What it all means

Statistically, Kentucky is the better team, but not by a lot.  Dennis Felton is an outstanding coach who has had very good success against Tubby Smith, unlike most coaches in the SEC.  Georgia is a veteran team with a strong bench who defends like crazy and can shoot lights-out from long range.  If Smith cannot find a way to convince the Wildcats to do a better job against the pressure defense and guarding the three, this could be a very long night.

We do match up fairly well against the Bulldogs, which is always a plus.  We have bigger guards and more talented players overall than they do, and we are comparable teams with similar offensive and defensive philosophies.  Smith tends to zone a bit more than Felton, and Felton tends to extend his man-to-man defense more than Smith does.  But overall, we have two evenly matched teams in terms of size and style.  UK has better talent but tends to play to the level of its opposition.  Georgia is less skilled, but their players have completely bought in to Felton's system.  Sadly, the same cannot be said with confidence about our players.

Our 3-point defense was badly abused by the Commodores, and Georgia shoots the three even better Vanderbilt does.  Fortunately for us, most of the Bulldogs' 3-point shots come from their guards, whereas Vanderbilt's comes mostly from their forwards, who are extremely mobile and athletic.  We have a bigger backcourt than Georgia, so that would appear to work in our favor.  But one thing that Georgia does well that Vandy doesn't is take the ball into the lane, and they have lots of big bodies to throw at our front line.  That gives the 'Dawgs a whole different dimension, and the possibility of penetration and kick or entry and kick is much higher with Georgia, and a weakness of the ball-line.

Georgia has played a much tougher schedule than Kentucky in recent weeks, playing 5 teams in the top 25 since mid-December, and beating one of them.  The loss to Alabama on the road was so tough (and frankly controversial) that I am inclined to give them the same benefit as a win for that game.  The toughness of that loss will also translate into some very angry and motivated Bulldogs, but our recent home loss to a team we had no business loosing to probably evens that factor out.

Look for Georgia to man up on Morris unless he gets hot.  Felton doesn't like to double team and prefers not to zone, but he will if Morris starts to own the paint.  Kentucky must be patient against Georgia and get into the lane.  If we don't get to the foul line any more often than against Vanderbilt, our chances of victory will diminish greatly.  Kentucky is not a great 3-point shooting team, but our guards must drive the ball and kick to the wing or dish to Morris if we are to regain our offensive efficiency.  Crawford and Bradley must not only move the ball around, but move without it.  Morris must demand the basketball and post up stronger than against the 'Dores.  We need rebounding from Thomas and Perry and Stevenson, and more production from Jasper and Meeks.  Above all, we must defend the three point line.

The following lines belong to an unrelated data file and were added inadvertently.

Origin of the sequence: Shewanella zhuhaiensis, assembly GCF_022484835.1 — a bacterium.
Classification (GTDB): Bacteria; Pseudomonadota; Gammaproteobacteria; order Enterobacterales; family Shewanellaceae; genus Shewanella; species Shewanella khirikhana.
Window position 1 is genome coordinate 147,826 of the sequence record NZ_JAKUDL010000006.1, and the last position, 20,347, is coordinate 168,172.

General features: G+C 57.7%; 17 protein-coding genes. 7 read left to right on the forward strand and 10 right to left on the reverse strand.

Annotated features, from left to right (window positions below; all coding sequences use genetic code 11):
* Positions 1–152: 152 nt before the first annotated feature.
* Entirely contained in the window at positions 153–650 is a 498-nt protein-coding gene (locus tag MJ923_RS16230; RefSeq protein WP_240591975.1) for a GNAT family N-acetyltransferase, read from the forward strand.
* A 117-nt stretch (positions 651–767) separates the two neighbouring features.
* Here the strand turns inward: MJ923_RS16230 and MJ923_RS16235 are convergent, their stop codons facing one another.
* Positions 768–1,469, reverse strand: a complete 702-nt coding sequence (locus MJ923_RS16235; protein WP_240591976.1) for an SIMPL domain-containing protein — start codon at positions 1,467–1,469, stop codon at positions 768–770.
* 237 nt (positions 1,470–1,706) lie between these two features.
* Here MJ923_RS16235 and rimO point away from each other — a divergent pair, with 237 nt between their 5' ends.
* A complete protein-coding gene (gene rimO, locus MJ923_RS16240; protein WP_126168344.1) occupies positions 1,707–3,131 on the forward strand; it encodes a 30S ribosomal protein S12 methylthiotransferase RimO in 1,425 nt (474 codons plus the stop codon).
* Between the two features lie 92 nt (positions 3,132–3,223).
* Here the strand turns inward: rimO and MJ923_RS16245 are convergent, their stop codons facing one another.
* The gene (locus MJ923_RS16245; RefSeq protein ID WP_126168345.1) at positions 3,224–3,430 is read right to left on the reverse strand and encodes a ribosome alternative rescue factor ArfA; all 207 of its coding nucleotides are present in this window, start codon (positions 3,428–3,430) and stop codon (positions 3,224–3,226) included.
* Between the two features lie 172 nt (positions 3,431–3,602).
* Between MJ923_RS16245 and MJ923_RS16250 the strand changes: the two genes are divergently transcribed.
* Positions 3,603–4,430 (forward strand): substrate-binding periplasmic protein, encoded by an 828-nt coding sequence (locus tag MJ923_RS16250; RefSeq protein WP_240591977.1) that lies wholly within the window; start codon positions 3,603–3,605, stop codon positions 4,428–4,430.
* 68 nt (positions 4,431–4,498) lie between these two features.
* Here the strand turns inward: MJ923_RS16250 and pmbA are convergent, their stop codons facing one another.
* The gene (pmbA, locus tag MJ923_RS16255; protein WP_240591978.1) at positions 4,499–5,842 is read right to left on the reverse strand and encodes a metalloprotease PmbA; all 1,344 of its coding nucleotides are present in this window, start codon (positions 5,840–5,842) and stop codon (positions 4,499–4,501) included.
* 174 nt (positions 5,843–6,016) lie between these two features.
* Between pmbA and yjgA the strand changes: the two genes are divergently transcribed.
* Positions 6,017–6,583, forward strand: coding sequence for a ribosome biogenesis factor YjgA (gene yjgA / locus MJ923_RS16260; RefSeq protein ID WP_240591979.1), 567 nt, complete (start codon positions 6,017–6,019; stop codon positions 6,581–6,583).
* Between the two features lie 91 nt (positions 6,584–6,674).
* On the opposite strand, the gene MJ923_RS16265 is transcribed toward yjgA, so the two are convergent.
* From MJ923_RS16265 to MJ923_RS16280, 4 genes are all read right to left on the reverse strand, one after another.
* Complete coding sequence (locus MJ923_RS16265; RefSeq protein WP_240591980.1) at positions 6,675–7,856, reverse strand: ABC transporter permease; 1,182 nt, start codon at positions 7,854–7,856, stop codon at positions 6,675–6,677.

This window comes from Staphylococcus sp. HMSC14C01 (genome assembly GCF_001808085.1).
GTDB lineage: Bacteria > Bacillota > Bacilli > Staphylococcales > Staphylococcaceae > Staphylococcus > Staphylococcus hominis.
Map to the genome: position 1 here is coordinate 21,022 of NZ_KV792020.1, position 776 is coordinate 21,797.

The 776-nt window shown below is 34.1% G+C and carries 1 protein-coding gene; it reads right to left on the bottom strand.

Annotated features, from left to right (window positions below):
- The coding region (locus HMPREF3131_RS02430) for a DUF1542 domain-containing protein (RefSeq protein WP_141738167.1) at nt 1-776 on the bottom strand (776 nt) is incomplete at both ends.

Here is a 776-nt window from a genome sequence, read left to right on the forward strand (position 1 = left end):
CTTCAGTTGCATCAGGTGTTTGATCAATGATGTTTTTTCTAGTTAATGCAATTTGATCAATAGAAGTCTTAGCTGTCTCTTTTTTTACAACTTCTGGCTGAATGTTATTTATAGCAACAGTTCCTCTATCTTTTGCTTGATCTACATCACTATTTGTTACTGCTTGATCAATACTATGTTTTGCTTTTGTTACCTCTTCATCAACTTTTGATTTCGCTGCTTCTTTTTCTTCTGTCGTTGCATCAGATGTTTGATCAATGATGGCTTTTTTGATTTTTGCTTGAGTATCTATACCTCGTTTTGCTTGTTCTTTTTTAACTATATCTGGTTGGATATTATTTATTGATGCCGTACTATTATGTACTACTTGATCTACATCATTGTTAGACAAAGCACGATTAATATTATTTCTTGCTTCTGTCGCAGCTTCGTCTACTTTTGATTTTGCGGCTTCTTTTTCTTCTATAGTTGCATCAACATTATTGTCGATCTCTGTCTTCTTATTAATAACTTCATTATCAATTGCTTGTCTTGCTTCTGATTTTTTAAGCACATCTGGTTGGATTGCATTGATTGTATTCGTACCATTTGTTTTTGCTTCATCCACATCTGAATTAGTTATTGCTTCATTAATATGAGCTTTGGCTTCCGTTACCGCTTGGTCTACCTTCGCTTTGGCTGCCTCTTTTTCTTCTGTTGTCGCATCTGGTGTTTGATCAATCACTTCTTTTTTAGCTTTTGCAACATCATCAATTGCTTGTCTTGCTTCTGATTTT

Bottom line - this is a tough, dangerous opponent who is playing at home with a chip on their shoulder.  Fortunately, given Georgia's recent success, there is no way the 'Cats are going to go in cocky against this team like they did against Vanderbilt.  Beating Georgia at home will require the best game the Wildcats have played to date.  This, my friends and neighbors, is where the rubber truly meets the road.  A win here, and Kentucky is on its way.  A loss, and days of darkness, doubt and recriminations are likely to follow.  The stakes are high for the BBN and confidence in this team, but the odds of victory are no better than even.   I don't agree with Matt Jones' rather hyperbolic take that this 11-game stretch will define the  UK basketball team for the next several years, but it is obviously important for this year.

Hold on to your butts...